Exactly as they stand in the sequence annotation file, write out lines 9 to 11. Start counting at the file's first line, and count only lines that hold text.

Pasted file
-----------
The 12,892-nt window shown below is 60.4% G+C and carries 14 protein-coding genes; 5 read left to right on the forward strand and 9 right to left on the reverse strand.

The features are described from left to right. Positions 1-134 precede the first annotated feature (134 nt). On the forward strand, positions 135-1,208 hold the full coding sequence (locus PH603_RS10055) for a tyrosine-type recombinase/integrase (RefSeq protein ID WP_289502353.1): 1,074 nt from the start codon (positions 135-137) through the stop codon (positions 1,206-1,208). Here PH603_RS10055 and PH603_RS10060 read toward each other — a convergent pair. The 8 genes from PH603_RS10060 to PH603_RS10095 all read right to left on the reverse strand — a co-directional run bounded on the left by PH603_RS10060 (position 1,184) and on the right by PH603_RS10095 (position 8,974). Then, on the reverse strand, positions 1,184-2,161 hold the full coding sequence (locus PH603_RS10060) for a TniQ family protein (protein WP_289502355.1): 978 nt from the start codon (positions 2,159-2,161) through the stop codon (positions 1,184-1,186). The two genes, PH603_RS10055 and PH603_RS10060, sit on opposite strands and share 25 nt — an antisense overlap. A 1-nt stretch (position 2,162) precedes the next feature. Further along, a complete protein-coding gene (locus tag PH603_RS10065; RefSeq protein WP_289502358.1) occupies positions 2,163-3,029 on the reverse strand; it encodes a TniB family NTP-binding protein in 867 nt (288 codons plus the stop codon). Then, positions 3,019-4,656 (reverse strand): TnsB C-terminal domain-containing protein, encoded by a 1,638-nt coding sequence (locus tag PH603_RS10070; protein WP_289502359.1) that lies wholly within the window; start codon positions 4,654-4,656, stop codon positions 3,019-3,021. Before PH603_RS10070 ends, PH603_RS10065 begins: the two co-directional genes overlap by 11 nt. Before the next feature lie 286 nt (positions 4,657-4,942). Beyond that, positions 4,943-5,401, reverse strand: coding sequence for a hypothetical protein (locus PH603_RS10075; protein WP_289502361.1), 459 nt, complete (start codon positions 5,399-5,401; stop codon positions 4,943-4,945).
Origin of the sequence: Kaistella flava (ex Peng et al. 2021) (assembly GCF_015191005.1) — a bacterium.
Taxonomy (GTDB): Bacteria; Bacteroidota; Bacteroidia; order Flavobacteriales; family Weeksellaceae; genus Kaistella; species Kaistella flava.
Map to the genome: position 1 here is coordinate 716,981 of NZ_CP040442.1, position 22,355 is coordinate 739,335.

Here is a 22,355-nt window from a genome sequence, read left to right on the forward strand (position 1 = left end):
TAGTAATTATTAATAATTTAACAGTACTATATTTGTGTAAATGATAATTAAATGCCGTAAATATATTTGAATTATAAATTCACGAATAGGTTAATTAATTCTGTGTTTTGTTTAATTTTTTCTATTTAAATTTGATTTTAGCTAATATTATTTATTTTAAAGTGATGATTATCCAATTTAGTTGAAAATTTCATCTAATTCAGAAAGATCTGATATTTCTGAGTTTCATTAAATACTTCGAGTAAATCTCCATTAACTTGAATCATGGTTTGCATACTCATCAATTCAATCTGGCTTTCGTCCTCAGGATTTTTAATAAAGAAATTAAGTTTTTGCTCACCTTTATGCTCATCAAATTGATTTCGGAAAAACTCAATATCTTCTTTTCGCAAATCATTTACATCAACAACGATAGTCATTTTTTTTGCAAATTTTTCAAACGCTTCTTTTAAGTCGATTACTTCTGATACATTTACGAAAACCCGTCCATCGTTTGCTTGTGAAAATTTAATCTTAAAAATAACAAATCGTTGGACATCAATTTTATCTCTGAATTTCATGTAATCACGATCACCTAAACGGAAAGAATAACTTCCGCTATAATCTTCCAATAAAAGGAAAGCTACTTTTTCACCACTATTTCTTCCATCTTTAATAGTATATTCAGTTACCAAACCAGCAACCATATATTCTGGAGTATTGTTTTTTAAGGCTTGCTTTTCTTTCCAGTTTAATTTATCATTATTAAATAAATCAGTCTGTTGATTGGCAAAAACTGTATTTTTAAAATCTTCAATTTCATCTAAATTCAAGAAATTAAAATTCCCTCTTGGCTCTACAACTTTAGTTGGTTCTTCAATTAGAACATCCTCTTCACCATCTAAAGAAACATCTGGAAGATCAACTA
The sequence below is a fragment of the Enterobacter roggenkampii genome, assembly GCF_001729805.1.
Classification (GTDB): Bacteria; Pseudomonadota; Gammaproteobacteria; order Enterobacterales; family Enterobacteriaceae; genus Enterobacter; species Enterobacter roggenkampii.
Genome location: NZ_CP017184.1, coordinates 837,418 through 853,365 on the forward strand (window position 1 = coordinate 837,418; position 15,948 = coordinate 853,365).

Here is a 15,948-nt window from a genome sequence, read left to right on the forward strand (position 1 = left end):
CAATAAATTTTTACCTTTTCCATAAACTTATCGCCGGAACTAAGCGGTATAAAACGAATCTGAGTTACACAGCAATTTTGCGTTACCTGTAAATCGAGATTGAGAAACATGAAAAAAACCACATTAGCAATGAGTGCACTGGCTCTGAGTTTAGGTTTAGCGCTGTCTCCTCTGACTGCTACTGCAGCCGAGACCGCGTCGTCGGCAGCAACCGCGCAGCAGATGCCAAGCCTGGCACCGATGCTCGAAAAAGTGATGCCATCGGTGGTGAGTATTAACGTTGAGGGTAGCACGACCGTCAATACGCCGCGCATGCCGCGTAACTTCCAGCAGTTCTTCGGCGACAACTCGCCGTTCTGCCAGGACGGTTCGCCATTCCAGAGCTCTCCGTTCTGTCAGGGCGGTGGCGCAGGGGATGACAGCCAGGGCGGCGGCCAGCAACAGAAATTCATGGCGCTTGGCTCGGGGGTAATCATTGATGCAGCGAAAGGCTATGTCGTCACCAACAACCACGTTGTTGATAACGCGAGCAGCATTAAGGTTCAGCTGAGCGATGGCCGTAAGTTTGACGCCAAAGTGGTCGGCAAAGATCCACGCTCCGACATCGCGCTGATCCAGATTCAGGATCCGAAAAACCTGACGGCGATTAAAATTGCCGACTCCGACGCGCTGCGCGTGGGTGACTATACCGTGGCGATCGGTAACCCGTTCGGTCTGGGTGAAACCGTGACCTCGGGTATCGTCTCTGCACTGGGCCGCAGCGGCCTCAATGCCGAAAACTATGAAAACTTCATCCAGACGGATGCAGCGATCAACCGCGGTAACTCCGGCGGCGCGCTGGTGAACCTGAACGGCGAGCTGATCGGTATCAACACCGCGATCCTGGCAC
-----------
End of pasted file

Classification (GTDB): Bacteria; Pseudomonadota; Gammaproteobacteria; order Enterobacterales; family Enterobacteriaceae; genus Enterobacter; species Enterobacter roggenkampii.
Genome location: NZ_CP017184.1, coordinates 837,418 through 853,365 on the forward strand (window position 1 = coordinate 837,418; position 15,948 = coordinate 853,365).

Here is a 15,948-nt window from a genome sequence, read left to right on the forward strand (position 1 = left end):